His Coy Mistress to Mr. Marvell

May 16, 2006 at 1:34 pm 6 comments

A.D. Hope

Listen(to Hatshepsut read)

Since you have world enough and time
Sir, to admonish me in rhyme,
Pray Mr Marvell, can it be
You think to have persuaded me?
Then let me say: you want the art
To woo, much less to win my heart.
The verse was splendid, all admit,
And, sir, you have a pretty wit.
All that indeed your poem lacked
Was logic, modesty, and tact,
Slight faults and ones to which I own,
Your sex is generally prone;
But though you lose your labour, I
Shall not refuse you a reply:

First, for the language you employ:
A term I deprecate is “coy”;
The ill-bred miss, the bird-brained Jill,
May simper and be coy at will;
A lady, sir, as you will find,
Keeps counsel, or she speaks her mind,
Means what she says and scorns to fence
And palter with feigned innocence.

The ambiguous “mistress” next you set
Beside this graceless epithet.
“Coy mistress”, sir? Who gave you leave
To wear my heart upon your sleeve?
Or to imply, as sure you do,
I had no other choice than you
And must remain upon the shelf
Unless I should bestir myself?
Shall I be moved to love you, pray,
By hints that I must soon decay?
No woman’s won by being told
How quickly she is growing old;
Nor will such ploys, when all is said,
Serve to stampede us into bed.

When from pure blackmail, next you move
To bribe or lure me into love,
No less inept, my rhyming friend,
Snared by the means, you miss your end.
“Times winged chariot”, and the rest
As poetry may pass the test;
Readers will quote those lines, I trust,
Till you and I and they are dust;
But I, your destined prey, must look
Less at the bait than at the hook,
Nor, when I do, can fail to see
Just what it is you offer me:
Love on the run, a rough embrace
Snatched in the fury of the chase,
The grave before us and the wheels
Of Time’s grim chariot at our heels,
While we, like “am’rous birds of prey”,
Tear at each other by the way.

To say the least, the scene you paint
Is, what you call my honour, quaint!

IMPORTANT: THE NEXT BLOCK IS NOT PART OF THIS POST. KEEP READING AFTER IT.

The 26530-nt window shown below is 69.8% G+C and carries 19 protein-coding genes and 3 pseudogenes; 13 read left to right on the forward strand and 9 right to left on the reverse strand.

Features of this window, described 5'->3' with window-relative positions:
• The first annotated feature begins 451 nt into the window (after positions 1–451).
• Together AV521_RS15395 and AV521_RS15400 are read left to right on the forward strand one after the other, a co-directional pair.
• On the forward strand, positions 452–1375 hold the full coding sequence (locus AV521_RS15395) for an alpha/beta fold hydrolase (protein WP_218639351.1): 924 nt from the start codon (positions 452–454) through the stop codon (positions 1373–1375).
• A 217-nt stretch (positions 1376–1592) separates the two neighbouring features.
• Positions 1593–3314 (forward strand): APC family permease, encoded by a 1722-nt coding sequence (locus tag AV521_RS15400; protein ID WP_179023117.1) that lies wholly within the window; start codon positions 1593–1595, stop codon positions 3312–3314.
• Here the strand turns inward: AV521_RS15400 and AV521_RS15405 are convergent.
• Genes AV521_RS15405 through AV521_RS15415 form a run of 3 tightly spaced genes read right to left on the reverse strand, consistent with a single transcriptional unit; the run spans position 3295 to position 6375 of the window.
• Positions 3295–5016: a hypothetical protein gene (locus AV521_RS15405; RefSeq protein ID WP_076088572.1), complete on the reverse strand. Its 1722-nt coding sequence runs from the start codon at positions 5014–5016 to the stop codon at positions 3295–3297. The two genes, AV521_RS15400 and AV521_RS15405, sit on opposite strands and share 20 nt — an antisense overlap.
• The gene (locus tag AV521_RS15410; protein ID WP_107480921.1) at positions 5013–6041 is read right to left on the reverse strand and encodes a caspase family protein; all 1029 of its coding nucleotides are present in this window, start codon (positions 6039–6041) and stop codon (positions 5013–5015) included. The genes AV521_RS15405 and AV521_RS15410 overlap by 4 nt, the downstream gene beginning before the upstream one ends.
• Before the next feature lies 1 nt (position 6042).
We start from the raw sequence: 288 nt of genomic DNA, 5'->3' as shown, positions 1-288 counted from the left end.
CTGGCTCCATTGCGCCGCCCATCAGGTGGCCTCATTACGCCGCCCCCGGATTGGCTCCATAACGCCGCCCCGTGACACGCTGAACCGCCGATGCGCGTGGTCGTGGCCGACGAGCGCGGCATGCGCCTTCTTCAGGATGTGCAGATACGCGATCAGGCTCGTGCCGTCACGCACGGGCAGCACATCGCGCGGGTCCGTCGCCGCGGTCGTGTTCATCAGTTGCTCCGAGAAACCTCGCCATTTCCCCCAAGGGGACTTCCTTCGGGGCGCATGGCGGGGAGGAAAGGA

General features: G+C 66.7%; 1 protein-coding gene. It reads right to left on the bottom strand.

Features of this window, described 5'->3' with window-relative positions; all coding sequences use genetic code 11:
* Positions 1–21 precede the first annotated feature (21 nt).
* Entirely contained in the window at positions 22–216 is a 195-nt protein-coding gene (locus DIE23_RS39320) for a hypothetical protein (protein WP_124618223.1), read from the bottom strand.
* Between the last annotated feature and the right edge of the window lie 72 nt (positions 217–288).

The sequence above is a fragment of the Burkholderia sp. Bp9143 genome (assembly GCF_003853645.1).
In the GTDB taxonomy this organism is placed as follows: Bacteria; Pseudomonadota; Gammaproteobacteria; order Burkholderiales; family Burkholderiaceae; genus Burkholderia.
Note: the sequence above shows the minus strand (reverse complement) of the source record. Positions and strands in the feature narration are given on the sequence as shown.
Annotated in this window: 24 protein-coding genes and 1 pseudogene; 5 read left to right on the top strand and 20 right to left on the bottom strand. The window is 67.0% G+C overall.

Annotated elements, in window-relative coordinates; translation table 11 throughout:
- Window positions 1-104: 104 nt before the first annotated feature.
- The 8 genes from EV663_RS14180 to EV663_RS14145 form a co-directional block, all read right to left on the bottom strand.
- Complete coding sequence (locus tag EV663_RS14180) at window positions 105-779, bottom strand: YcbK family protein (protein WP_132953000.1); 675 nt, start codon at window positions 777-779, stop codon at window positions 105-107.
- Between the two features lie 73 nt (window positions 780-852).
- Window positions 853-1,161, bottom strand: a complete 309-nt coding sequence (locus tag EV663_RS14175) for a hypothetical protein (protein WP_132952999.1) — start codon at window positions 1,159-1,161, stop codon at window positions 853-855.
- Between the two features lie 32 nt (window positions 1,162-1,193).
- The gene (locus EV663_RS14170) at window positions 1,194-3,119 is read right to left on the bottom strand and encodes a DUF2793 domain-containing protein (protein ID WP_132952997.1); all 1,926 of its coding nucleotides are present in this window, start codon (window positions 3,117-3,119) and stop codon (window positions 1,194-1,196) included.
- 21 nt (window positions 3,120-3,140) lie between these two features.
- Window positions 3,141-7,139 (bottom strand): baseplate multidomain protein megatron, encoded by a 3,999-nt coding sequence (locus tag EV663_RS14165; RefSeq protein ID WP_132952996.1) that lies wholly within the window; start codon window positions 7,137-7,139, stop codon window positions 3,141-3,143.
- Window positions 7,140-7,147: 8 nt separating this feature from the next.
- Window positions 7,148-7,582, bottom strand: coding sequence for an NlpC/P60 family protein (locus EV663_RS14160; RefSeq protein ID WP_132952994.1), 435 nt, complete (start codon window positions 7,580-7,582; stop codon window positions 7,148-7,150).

And on this point what prompted you
So crudely, and in public too,
To canvass and , indeed, make free
With my entire anatomy?
Poets have licence, I confess,
To speak of ladies in undress;
Thighs, hearts, brows, breasts are well enough,
In verses this is common stuff;
But — well I ask: to draw attention
To worms in — what I blush to mention,
And prate of dust upon it too!
Sir, was this any way to woo?

Now therefore, while male self-regard
Sits on your cheek, my hopeful bard,
May I suggest, before we part,
The best way to a woman’s heart
Is to be modest, candid, true;
Tell her you love and show you do;
Neither cajole nor condescend
And base the lover on the friend;
Don’t bustle her or fuss or snatch:
A suitor looking at his watch
Is not a posture that persuades
Willing, much less reluctant maids.

Remember that she will be stirred
More by the spirit than the word;
For truth and tenderness do more
Than coruscating metaphor.
Had you addressed me in such terms
And prattled less of graves and worms,
I might, who knows, have warmed to you;
But, as things stand, must bid adieu
(Though I am grateful for the rhyme)
And wish you better luck next time.

No she doesn’t stop with a passing comment on the previous post [1]. Hatshepsut, welcome!

[1] This poem needs no introduction. To ensure the best experience, dear listener, here is a link To his coy mistress. :)

[blackmamba]

Entry filed under: Alec Derwent Hope, Black Mamba, English, Hatshepsut. Tags: .

To his coy mistress Eyes and Tears

6 Comments Add your own

  • 1. Falstaff  |  May 16, 2006 at 6:56 pm

    Beautiful. Such a delight to see this poem (which I remember from Minstrels see http://www.cs.rice.edu/~ssiyer/minstrels/poems/1568.html)
    up here. Hatshepsut – much thanks. And welcome.

    Reply
  • 2. Mystery Cat  |  May 23, 2006 at 4:00 am

    A marvellous reading!

    And good call with WordPress, blogrunners. Haven’t been here in a while now; much change to take in!

    Reply
  • 3. John Randolph Burrow  |  February 9, 2010 at 6:49 pm

    Interesting. But why (mistakenly) believe Marvell to be the speaker in his poem?

    Reply
  • 4. Player « Wakdjunkaga’s Blog  |  February 12, 2010 at 11:59 am

    […] Andrew Marvell is highly advised. By the way, following the final link on the Wikipedia page (to here, in case it judiciously vanishes) is also worthwhile—even though I (obviously) find the poet […]

    Reply
  • 5. Quora  |  March 25, 2011 at 12:48 am

    What are the best love poems ever?…

    And a poem that engendered a marvelous response. His Coy Mistress to Mr Marvell Since you have world enough and time Sir, to admonish me in rhyme, Pray Mr Marvell, can it be You think to have persuaded me? Then let me say: you want the art To woo, much…

    Reply
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